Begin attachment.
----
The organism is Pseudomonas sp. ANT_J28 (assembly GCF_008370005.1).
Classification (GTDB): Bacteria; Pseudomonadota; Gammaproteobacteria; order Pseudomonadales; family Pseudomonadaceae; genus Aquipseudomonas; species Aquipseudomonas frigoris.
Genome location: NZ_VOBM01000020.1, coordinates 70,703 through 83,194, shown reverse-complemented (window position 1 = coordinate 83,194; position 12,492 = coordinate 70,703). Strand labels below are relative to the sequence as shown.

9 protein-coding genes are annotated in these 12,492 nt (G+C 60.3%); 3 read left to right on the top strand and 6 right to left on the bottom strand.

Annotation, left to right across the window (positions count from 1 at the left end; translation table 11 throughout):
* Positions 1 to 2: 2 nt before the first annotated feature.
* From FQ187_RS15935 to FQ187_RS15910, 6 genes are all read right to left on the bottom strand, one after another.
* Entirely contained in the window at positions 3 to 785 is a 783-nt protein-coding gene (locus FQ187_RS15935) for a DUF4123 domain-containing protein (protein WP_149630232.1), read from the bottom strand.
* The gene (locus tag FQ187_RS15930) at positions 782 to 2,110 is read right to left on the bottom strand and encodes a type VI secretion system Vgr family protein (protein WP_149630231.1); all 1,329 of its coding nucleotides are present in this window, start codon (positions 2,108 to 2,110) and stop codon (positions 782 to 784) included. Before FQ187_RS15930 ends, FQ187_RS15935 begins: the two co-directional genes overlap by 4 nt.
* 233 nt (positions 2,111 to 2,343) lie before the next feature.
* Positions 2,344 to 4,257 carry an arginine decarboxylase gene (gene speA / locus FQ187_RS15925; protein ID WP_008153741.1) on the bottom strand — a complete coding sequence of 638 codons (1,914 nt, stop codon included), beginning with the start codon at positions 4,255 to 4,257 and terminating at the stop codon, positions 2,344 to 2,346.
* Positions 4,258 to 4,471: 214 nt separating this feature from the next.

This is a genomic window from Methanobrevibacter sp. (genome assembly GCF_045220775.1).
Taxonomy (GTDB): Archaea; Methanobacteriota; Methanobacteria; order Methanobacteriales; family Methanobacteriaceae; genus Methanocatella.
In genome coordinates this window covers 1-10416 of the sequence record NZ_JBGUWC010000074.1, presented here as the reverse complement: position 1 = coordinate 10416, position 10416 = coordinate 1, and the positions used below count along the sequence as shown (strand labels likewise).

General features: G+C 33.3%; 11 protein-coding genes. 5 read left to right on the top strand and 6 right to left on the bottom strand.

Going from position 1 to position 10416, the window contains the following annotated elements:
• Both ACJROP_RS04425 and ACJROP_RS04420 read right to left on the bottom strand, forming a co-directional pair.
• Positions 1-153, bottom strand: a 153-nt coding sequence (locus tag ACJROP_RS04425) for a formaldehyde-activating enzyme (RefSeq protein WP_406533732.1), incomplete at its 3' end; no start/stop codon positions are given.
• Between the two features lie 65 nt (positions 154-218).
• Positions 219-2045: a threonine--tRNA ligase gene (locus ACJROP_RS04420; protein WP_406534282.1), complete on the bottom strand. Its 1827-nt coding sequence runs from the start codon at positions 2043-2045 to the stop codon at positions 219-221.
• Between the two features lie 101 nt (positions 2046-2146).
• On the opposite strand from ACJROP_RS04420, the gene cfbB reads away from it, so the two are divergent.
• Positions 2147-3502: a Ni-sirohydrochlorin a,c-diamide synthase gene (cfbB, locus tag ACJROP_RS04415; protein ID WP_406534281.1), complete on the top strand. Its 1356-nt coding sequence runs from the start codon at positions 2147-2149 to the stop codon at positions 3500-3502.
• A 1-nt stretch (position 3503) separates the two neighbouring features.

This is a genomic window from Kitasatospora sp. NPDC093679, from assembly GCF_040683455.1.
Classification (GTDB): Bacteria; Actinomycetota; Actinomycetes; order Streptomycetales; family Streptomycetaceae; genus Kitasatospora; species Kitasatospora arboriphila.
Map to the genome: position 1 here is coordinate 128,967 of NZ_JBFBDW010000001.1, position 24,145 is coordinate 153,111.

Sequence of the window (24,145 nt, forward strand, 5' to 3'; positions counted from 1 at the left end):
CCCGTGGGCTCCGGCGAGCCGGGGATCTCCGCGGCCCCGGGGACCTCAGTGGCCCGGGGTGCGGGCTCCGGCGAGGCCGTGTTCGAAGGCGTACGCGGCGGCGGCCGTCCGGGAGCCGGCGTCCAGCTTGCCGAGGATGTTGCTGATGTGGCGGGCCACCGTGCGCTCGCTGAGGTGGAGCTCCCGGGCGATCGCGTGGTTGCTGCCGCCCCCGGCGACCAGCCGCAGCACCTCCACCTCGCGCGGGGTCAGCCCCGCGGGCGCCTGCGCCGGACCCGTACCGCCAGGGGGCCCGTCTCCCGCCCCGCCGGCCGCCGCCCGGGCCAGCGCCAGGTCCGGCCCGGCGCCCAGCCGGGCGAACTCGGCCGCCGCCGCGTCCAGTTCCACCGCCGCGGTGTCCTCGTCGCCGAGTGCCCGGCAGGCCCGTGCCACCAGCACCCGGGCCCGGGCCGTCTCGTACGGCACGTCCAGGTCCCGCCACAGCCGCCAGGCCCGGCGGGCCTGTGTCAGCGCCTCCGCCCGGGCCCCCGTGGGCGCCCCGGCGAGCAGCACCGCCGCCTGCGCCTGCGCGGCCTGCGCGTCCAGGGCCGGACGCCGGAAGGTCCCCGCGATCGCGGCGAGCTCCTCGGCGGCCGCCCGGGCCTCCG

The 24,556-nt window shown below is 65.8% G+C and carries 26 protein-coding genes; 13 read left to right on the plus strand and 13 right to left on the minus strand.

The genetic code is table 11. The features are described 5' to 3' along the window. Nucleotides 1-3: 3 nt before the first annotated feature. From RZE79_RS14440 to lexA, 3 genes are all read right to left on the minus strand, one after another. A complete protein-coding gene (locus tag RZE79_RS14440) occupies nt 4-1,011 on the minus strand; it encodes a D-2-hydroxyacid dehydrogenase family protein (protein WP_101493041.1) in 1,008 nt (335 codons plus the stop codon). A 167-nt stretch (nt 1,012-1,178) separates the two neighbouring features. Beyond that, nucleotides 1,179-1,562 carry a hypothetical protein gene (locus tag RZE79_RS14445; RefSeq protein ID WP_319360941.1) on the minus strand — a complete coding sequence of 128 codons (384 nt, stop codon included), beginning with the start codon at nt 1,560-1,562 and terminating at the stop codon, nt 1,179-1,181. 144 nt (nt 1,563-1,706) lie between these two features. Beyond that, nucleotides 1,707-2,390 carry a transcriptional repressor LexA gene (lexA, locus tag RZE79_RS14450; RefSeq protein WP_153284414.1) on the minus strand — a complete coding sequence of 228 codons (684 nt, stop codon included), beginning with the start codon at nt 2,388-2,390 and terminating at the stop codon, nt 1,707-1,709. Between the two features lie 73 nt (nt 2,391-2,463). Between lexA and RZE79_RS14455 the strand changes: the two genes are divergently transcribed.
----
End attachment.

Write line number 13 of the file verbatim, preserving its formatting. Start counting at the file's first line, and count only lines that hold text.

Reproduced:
This is a genomic window from Methanobrevibacter sp. (genome assembly GCF_045220775.1).